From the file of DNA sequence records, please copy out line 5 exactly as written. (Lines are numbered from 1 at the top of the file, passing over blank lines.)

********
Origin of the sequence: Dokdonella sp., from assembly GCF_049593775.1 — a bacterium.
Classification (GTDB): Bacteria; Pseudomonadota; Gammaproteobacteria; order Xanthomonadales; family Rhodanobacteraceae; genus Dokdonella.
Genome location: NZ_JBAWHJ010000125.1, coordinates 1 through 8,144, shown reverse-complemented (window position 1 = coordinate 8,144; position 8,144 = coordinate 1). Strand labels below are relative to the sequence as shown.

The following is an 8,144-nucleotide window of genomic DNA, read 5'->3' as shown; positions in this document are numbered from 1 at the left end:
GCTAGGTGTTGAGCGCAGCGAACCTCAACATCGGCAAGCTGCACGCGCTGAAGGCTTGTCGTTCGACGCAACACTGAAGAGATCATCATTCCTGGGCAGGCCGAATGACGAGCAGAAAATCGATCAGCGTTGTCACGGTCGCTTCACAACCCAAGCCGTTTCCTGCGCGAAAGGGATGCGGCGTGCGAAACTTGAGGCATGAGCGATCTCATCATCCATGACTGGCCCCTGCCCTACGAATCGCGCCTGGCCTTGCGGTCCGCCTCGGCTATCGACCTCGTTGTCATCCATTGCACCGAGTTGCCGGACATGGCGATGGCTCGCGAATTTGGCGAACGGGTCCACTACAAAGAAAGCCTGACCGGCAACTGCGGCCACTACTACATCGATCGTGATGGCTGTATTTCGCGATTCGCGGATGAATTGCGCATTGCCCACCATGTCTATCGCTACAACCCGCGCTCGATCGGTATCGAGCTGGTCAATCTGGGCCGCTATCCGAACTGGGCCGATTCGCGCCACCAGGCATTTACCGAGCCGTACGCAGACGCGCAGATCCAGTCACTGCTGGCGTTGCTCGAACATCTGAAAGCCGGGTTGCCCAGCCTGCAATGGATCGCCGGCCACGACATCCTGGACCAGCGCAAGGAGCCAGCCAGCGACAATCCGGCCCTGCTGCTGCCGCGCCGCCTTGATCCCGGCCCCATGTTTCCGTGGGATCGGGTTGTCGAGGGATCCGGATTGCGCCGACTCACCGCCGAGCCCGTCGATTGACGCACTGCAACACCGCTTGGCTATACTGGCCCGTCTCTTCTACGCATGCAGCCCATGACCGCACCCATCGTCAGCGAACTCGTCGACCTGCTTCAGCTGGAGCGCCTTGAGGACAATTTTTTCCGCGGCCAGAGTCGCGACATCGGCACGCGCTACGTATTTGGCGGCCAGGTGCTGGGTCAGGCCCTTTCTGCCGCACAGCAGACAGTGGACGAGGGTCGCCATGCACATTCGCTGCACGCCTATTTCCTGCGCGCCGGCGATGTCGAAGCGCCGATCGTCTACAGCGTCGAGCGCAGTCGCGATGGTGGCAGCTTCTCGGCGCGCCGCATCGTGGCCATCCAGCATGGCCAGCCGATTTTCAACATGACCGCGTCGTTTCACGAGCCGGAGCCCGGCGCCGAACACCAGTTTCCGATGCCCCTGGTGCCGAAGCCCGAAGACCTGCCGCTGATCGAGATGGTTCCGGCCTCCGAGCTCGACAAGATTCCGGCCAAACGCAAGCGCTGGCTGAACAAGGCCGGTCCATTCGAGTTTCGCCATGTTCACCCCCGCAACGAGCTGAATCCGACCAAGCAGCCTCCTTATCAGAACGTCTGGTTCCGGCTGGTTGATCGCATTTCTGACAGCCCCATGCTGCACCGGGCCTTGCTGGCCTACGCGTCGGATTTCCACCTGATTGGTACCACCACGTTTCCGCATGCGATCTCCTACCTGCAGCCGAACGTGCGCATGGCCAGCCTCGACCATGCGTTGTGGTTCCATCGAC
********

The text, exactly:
GCTAGGTGTTGAGCGCAGCGAACCTCAACATCGGCAAGCTGCACGCGCTGAAGGCTTGTCGTTCGACGCAACACTGAAGAGATCATCATTCCTGGGCAGGCCGAATGACGAGCAGAAAATCGATCAGCGTTGTCACGGTCGCTTCACAACCCAAGCCGTTTCCTGCGCGAAAGGGATGCGGCGTGCGAAACTTGAGGCATGAGCGATCTCATCATCCATGACTGGCCCCTGCCCTACGAATCGCGCCTGGCCTTGCGGTCCGCCTCGGCTATCGACCTCGTTGTCATCCATTGCACCGAGTTGCCGGACATGGCGATGGCTCGCGAATTTGGCGAACGGGTCCACTACAAAGAAAGCCTGACCGGCAACTGCGGCCACTACTACATCGATCGTGATGGCTGTATTTCGCGATTCGCGGATGAATTGCGCATTGCCCACCATGTCTATCGCTACAACCCGCGCTCGATCGGTATCGAGCTGGTCAATCTGGGCCGCTATCCGAACTGGGCCGATTCGCGCCACCAGGCATTTACCGAGCCGTACGCAGACGCGCAGATCCAGTCACTGCTGGCGTTGCTCGAACATCTGAAAGCCGGGTTGCCCAGCCTGCAATGGATCGCCGGCCACGACATCCTGGACCAGCGCAAGGAGCCAGCCAGCGACAATCCGGCCCTGCTGCTGCCGCGCCGCCTTGATCCCGGCCCCATGTTTCCGTGGGATCGGGTTGTCGAGGGATCCGGATTGCGCCGACTCACCGCCGAGCCCGTCGATTGACGCACTGCAACACCGCTTGGCTATACTGGCCCGTCTCTTCTACGCATGCAGCCCATGACCGCACCCATCGTCAGCGAACTCGTCGACCTGCTTCAGCTGGAGCGCCTTGAGGACAATTTTTTCCGCGGCCAGAGTCGCGACATCGGCACGCGCTACGTATTTGGCGGCCAGGTGCTGGGTCAGGCCCTTTCTGCCGCACAGCAGACAGTGGACGAGGGTCGCCATGCACATTCGCTGCACGCCTATTTCCTGCGCGCCGGCGATGTCGAAGCGCCGATCGTCTACAGCGTCGAGCGCAGTCGCGATGGTGGCAGCTTCTCGGCGCGCCGCATCGTGGCCATCCAGCATGGCCAGCCGATTTTCAACATGACCGCGTCGTTTCACGAGCCGGAGCCCGGCGCCGAACACCAGTTTCCGATGCCCCTGGTGCCGAAGCCCGAAGACCTGCCGCTGATCGAGATGGTTCCGGCCTCCGAGCTCGACAAGATTCCGGCCAAACGCAAGCGCTGGCTGAACAAGGCCGGTCCATTCGAGTTTCGCCATGTTCACCCCCGCAACGAGCTGAATCCGACCAAGCAGCCTCCTTATCAGAACGTCTGGTTCCGGCTGGTTGATCGCATTTCTGACAGCCCCATGCTGCACCGGGCCTTGCTGGCCTACGCGTCGGATTTCCACCTGATTGGTACCACCACGTTTCCGCATGCGATCTCCTACCTGCAGCCGAACGTGCGCATGGCCAGCCTCGACCATGCGTTGTGGTTCCATCGAC